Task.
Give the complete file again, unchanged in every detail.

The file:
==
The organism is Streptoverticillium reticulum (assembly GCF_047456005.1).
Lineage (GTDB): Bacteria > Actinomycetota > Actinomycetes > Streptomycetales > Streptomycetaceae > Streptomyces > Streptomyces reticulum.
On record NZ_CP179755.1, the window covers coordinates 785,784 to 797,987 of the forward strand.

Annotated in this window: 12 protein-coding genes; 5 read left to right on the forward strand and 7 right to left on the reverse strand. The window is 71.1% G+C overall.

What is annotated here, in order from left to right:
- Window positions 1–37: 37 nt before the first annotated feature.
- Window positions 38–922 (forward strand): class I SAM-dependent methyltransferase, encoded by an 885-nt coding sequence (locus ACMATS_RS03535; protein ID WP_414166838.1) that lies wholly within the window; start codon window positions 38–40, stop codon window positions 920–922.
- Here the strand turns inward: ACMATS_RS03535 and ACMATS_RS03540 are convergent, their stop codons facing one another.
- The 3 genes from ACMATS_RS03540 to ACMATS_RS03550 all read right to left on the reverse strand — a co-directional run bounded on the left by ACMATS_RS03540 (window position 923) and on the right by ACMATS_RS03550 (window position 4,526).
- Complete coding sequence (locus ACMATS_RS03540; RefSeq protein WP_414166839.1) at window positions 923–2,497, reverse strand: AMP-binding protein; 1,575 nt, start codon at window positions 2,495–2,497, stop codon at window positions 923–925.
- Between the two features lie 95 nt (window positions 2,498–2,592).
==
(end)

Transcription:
The organism is Streptoverticillium reticulum (assembly GCF_047456005.1).
Lineage (GTDB): Bacteria > Actinomycetota > Actinomycetes > Streptomycetales > Streptomycetaceae > Streptomyces > Streptomyces reticulum.
On record NZ_CP179755.1, the window covers coordinates 785,784 to 797,987 of the forward strand.

Annotated in this window: 12 protein-coding genes; 5 read left to right on the forward strand and 7 right to left on the reverse strand. The window is 71.1% G+C overall.

What is annotated here, in order from left to right:
- Window positions 1–37: 37 nt before the first annotated feature.
- Window positions 38–922 (forward strand): class I SAM-dependent methyltransferase, encoded by an 885-nt coding sequence (locus ACMATS_RS03535; protein ID WP_414166838.1) that lies wholly within the window; start codon window positions 38–40, stop codon window positions 920–922.
- Here the strand turns inward: ACMATS_RS03535 and ACMATS_RS03540 are convergent, their stop codons facing one another.
- The 3 genes from ACMATS_RS03540 to ACMATS_RS03550 all read right to left on the reverse strand — a co-directional run bounded on the left by ACMATS_RS03540 (window position 923) and on the right by ACMATS_RS03550 (window position 4,526).
- Complete coding sequence (locus ACMATS_RS03540; RefSeq protein WP_414166839.1) at window positions 923–2,497, reverse strand: AMP-binding protein; 1,575 nt, start codon at window positions 2,495–2,497, stop codon at window positions 923–925.
- Between the two features lie 95 nt (window positions 2,498–2,592).